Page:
5. “The rear plastic strip running vertically up – it’s held at the low end by two rivets – and has a loose end flapping up. That is just not acceptable.”
If you think it’s unacceptable, imagine how we felt when we received the mask after being told it would look like this.
That’s a product shot we were sent straight from the factory. They told us this is what the rear rubber would look like. However, now the production run is complete and we’ve received the first few masks, we know this isn’t what they did. They’ve explained to us that they were having difficulty pinching the thin rubber over the edge like this, and that it was hard to keep it from slipping off.
Ideally they should have told us this weeks ago, when they were having problems with it. We could have made a few suggestions about how to solve the issue. Alternatively, if they decided they had to go with another solution, at least we could have helped suggest something neater than what they ended up doing. Unfortunately that’s what we ended up with, and unfortunately a company like ours doesn’t have a lot of leverage when it comes to resolving the problem. See the end of this post for some more comments on this particular issue.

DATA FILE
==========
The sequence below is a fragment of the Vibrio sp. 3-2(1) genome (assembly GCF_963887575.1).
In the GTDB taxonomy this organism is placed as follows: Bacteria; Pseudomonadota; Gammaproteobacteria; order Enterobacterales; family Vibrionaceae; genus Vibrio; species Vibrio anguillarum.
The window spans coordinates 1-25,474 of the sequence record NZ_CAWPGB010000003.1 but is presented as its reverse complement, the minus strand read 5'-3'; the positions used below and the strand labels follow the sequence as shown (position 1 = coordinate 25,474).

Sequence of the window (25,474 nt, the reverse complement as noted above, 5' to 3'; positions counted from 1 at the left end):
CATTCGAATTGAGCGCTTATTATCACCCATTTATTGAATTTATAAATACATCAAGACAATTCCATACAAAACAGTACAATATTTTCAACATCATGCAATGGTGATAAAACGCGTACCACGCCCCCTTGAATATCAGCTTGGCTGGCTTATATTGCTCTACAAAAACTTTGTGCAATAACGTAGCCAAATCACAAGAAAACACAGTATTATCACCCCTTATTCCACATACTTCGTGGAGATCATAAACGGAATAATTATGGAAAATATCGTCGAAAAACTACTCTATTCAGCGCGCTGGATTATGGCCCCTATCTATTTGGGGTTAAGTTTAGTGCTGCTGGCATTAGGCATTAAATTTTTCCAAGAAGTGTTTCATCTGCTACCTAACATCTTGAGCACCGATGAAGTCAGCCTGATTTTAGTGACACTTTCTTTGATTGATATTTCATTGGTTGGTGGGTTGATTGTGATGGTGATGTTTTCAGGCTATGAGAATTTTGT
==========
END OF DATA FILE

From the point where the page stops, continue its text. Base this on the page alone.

6. “The last thing I’d like to mention is that there appear to be a couple of light scratches or paint drop-out on the mesh finish – although that could possibly be a trick of the light.’
Here’s the section Leigh highlighted.